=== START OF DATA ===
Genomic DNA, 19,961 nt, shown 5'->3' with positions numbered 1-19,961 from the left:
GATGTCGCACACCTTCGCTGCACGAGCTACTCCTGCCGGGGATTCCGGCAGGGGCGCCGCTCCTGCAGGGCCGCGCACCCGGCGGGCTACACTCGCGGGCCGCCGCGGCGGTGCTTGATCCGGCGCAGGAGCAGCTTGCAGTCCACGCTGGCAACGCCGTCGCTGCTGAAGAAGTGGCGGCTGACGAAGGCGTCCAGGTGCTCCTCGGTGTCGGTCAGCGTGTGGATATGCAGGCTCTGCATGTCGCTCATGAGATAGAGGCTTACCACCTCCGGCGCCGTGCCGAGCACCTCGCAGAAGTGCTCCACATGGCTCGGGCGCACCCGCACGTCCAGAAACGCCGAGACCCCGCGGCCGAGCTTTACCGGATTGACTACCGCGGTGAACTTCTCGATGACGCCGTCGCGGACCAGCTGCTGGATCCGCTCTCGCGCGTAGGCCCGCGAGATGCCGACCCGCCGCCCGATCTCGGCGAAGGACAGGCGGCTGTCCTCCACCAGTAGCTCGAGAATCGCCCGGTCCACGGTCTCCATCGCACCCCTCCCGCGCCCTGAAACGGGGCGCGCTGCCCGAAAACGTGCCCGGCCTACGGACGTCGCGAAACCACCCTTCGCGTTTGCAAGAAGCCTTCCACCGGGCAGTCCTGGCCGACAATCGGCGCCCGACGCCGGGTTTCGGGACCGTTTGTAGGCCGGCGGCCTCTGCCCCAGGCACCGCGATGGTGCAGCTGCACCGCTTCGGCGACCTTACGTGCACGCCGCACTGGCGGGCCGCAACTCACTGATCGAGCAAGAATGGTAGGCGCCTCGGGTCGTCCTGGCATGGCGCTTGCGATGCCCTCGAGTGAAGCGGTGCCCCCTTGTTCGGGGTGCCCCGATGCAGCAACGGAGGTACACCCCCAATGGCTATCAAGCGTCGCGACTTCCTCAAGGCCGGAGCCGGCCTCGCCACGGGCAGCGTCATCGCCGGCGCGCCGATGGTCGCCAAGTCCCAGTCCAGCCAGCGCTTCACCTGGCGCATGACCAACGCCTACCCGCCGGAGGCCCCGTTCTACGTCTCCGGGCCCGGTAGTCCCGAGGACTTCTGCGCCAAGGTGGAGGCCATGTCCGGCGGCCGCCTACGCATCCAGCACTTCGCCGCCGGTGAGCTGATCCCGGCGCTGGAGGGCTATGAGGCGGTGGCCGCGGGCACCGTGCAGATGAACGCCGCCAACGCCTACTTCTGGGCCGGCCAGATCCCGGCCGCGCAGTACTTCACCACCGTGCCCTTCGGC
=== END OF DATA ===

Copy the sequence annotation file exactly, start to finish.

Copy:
Genomic DNA, 19,961 nt, shown 5'->3' with positions numbered 1-19,961 from the left:
GATGTCGCACACCTTCGCTGCACGAGCTACTCCTGCCGGGGATTCCGGCAGGGGCGCCGCTCCTGCAGGGCCGCGCACCCGGCGGGCTACACTCGCGGGCCGCCGCGGCGGTGCTTGATCCGGCGCAGGAGCAGCTTGCAGTCCACGCTGGCAACGCCGTCGCTGCTGAAGAAGTGGCGGCTGACGAAGGCGTCCAGGTGCTCCTCGGTGTCGGTCAGCGTGTGGATATGCAGGCTCTGCATGTCGCTCATGAGATAGAGGCTTACCACCTCCGGCGCCGTGCCGAGCACCTCGCAGAAGTGCTCCACATGGCTCGGGCGCACCCGCACGTCCAGAAACGCCGAGACCCCGCGGCCGAGCTTTACCGGATTGACTACCGCGGTGAACTTCTCGATGACGCCGTCGCGGACCAGCTGCTGGATCCGCTCTCGCGCGTAGGCCCGCGAGATGCCGACCCGCCGCCCGATCTCGGCGAAGGACAGGCGGCTGTCCTCCACCAGTAGCTCGAGAATCGCCCGGTCCACGGTCTCCATCGCACCCCTCCCGCGCCCTGAAACGGGGCGCGCTGCCCGAAAACGTGCCCGGCCTACGGACGTCGCGAAACCACCCTTCGCGTTTGCAAGAAGCCTTCCACCGGGCAGTCCTGGCCGACAATCGGCGCCCGACGCCGGGTTTCGGGACCGTTTGTAGGCCGGCGGCCTCTGCCCCAGGCACCGCGATGGTGCAGCTGCACCGCTTCGGCGACCTTACGTGCACGCCGCACTGGCGGGCCGCAACTCACTGATCGAGCAAGAATGGTAGGCGCCTCGGGTCGTCCTGGCATGGCGCTTGCGATGCCCTCGAGTGAAGCGGTGCCCCCTTGTTCGGGGTGCCCCGATGCAGCAACGGAGGTACACCCCCAATGGCTATCAAGCGTCGCGACTTCCTCAAGGCCGGAGCCGGCCTCGCCACGGGCAGCGTCATCGCCGGCGCGCCGATGGTCGCCAAGTCCCAGTCCAGCCAGCGCTTCACCTGGCGCATGACCAACGCCTACCCGCCGGAGGCCCCGTTCTACGTCTCCGGGCCCGGTAGTCCCGAGGACTTCTGCGCCAAGGTGGAGGCCATGTCCGGCGGCCGCCTACGCATCCAGCACTTCGCCGCCGGTGAGCTGATCCCGGCGCTGGAGGGCTATGAGGCGGTGGCCGCGGGCACCGTGCAGATGAACGCCGCCAACGCCTACTTCTGGGCCGGCCAGATCCCGGCCGCGCAGTACTTCACCACCGTGCCCTTCGGC